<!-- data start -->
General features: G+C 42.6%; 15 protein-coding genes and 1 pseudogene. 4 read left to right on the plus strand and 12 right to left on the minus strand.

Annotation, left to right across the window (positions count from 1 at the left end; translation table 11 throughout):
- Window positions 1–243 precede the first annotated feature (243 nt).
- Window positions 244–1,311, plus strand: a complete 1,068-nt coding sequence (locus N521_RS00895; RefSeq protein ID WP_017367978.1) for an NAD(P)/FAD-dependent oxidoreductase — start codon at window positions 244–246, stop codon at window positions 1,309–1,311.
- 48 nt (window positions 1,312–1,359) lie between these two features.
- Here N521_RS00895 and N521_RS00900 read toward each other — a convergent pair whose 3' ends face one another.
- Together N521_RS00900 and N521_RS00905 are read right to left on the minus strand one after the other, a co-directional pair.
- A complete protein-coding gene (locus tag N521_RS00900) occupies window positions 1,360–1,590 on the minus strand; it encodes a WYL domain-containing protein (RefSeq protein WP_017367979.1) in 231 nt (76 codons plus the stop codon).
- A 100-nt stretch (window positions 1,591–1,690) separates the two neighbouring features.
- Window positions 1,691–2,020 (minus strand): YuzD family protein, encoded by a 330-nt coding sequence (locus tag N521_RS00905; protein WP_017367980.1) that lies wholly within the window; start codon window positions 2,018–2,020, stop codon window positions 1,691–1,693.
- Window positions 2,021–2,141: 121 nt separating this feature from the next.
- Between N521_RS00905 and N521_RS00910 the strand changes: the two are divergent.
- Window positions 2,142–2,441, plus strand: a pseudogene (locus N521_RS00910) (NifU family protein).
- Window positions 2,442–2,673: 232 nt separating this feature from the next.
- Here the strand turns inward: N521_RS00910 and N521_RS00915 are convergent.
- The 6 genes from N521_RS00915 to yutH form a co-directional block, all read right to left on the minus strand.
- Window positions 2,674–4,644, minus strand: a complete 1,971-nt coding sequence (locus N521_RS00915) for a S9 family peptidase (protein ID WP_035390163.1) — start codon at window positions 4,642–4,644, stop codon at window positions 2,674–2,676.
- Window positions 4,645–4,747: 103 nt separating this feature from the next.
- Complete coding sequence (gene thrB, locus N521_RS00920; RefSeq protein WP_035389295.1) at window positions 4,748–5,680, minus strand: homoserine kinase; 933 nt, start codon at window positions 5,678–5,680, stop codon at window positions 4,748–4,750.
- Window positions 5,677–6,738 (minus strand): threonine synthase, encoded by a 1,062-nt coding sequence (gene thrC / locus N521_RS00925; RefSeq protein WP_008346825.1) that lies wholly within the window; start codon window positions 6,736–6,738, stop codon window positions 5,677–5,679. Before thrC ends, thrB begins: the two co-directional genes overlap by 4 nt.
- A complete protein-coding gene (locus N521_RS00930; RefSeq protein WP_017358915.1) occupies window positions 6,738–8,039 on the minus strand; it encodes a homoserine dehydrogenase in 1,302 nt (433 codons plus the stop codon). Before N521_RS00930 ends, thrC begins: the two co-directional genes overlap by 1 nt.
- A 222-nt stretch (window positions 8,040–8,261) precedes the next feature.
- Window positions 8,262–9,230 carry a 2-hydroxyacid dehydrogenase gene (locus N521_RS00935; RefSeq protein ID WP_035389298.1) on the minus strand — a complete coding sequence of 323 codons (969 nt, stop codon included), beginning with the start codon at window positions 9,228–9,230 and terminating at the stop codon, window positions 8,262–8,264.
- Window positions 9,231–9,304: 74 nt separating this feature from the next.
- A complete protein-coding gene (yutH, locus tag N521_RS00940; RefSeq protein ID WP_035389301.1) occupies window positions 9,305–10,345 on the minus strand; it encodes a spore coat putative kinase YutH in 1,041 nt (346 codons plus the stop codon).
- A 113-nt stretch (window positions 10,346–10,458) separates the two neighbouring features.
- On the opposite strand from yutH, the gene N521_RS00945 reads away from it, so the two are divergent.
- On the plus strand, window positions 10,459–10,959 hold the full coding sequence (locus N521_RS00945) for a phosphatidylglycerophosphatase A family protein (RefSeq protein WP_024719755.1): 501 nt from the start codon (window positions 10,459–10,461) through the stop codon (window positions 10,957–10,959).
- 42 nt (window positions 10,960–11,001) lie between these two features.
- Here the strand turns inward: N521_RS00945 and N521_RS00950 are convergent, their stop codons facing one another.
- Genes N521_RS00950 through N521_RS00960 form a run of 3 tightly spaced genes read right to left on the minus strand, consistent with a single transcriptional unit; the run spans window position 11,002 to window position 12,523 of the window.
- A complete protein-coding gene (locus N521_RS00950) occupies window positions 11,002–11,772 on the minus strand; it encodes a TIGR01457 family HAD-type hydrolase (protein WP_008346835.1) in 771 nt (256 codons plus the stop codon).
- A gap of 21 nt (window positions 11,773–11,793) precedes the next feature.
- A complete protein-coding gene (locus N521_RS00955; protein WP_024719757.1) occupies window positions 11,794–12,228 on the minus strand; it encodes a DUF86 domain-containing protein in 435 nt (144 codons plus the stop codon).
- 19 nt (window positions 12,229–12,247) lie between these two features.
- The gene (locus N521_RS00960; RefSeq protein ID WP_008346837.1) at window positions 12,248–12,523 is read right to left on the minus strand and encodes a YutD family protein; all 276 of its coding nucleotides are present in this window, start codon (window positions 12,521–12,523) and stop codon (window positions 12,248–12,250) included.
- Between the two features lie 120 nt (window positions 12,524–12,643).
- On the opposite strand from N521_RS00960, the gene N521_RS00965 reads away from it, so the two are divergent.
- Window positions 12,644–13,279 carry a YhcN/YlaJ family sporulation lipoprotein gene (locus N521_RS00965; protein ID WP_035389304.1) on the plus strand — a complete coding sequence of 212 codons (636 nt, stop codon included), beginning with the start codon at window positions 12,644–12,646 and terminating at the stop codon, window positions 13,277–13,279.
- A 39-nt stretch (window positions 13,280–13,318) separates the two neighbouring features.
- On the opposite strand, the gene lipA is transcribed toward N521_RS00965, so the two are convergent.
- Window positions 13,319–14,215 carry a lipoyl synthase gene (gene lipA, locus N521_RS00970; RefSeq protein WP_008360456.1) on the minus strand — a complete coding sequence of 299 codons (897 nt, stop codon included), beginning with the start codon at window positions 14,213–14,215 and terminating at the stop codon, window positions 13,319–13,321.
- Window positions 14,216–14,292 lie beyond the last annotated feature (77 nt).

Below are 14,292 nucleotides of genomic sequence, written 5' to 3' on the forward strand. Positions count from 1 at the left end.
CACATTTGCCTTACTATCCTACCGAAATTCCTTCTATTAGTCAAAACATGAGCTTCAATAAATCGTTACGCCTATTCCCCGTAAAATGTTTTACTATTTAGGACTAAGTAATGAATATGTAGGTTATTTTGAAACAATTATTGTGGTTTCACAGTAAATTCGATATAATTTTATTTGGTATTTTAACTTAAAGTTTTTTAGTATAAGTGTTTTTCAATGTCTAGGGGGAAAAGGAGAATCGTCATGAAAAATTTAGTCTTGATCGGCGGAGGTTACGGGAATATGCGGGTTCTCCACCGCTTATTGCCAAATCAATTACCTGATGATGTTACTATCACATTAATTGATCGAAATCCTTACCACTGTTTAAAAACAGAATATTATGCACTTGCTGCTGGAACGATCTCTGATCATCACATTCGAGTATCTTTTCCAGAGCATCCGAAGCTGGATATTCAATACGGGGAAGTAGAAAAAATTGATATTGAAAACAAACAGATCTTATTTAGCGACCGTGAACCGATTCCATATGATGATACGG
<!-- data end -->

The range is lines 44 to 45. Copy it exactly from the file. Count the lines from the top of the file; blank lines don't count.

Below are 14,292 nucleotides of genomic sequence, written 5' to 3' on the forward strand. Positions count from 1 at the left end.
CACATTTGCCTTACTATCCTACCGAAATTCCTTCTATTAGTCAAAACATGAGCTTCAATAAATCGTTACGCCTATTCCCCGTAAAATGTTTTACTATTTAGGACTAAGTAATGAATATGTAGGTTATTTTGAAACAATTATTGTGGTTTCACAGTAAATTCGATATAATTTTATTTGGTATTTTAACTTAAAGTTTTTTAGTATAAGTGTTTTTCAATGTCTAGGGGGAAAAGGAGAATCGTCATGAAAAATTTAGTCTTGATCGGCGGAGGTTACGGGAATATGCGGGTTCTCCACCGCTTATTGCCAAATCAATTACCTGATGATGTTACTATCACATTAATTGATCGAAATCCTTACCACTGTTTAAAAACAGAATATTATGCACTTGCTGCTGGAACGATCTCTGATCATCACATTCGAGTATCTTTTCCAGAGCATCCGAAGCTGGATATTCAATACGGGGAAGTAGAAAAAATTGATATTGAAAACAAACAGATCTTATTTAGCGACCGTGAACCGATTCCATATGATGATACGG